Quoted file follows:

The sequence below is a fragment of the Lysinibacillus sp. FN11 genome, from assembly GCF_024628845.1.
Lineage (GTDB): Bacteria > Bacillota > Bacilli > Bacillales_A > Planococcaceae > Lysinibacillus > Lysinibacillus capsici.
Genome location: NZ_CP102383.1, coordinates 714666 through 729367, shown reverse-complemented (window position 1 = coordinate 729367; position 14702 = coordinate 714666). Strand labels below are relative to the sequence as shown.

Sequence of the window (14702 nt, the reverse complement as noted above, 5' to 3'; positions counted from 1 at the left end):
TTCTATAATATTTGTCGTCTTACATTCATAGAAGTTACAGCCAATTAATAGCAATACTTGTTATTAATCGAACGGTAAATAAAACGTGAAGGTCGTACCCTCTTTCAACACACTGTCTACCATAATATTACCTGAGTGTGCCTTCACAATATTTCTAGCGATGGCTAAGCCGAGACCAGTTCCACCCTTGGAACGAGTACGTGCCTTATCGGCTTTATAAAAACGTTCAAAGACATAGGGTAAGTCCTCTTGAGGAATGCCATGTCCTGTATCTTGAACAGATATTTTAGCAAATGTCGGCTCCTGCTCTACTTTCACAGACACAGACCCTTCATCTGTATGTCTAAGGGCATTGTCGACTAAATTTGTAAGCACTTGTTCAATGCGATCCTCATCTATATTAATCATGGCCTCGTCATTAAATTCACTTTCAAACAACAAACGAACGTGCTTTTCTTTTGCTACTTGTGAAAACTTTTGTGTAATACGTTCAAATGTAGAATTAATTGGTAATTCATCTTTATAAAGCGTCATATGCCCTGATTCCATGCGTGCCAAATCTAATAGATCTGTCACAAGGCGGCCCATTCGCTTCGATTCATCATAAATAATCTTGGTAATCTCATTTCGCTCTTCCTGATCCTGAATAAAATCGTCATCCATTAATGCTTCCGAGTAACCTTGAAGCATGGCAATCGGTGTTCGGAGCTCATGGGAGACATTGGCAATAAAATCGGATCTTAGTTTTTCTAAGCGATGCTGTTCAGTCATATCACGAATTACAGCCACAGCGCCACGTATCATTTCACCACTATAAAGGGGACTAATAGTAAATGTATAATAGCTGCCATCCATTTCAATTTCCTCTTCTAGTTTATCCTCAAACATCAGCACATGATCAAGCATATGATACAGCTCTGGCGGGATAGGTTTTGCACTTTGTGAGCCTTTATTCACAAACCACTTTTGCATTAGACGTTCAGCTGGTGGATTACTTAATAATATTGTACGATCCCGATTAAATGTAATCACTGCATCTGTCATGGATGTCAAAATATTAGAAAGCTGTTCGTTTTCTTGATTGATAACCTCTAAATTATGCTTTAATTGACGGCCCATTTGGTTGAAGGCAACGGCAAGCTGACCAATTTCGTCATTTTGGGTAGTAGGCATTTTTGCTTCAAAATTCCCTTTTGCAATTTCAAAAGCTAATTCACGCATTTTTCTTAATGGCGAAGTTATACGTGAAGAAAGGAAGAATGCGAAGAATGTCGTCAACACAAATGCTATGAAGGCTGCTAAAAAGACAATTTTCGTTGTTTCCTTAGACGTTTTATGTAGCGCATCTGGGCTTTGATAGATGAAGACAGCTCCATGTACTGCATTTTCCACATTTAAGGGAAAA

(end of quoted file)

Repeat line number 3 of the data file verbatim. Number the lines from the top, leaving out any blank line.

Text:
Genome location: NZ_CP102383.1, coordinates 714666 through 729367, shown reverse-complemented (window position 1 = coordinate 729367; position 14702 = coordinate 714666). Strand labels below are relative to the sequence as shown.